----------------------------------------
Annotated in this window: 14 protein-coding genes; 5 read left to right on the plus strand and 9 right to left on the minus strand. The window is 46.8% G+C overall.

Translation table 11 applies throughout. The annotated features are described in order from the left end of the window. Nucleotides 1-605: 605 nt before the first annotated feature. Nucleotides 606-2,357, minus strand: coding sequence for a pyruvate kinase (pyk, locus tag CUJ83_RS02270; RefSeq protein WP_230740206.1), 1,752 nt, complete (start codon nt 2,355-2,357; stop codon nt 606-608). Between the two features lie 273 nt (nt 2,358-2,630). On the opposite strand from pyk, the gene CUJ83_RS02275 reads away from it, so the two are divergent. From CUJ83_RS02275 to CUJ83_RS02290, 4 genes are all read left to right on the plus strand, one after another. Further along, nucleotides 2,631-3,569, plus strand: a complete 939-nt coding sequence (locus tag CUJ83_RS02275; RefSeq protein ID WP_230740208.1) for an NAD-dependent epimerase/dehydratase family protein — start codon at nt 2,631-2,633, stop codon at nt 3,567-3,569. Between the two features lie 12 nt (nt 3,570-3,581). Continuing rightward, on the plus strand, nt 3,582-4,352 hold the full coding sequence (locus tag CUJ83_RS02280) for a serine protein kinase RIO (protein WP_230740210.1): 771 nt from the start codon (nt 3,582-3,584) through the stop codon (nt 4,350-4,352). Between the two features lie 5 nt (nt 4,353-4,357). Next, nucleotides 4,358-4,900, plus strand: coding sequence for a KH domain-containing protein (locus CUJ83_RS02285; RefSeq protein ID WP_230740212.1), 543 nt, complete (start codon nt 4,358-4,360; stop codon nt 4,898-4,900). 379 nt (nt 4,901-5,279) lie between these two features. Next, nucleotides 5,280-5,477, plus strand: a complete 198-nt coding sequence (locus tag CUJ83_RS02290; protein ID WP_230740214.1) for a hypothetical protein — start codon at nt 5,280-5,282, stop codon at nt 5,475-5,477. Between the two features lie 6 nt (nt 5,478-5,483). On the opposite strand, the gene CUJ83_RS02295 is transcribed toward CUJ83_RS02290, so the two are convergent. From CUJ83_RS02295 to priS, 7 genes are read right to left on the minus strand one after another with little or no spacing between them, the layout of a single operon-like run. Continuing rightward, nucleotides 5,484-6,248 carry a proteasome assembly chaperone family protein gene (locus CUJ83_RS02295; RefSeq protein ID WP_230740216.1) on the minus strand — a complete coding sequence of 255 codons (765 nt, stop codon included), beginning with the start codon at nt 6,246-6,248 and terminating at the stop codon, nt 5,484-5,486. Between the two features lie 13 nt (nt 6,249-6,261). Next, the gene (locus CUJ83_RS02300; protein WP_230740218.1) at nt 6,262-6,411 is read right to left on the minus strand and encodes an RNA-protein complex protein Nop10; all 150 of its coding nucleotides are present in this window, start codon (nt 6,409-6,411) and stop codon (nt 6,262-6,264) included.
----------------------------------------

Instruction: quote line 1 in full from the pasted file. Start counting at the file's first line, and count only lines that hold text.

Annotated in this window: 14 protein-coding genes; 5 read left to right on the plus strand and 9 right to left on the minus strand. The window is 46.8% G+C overall.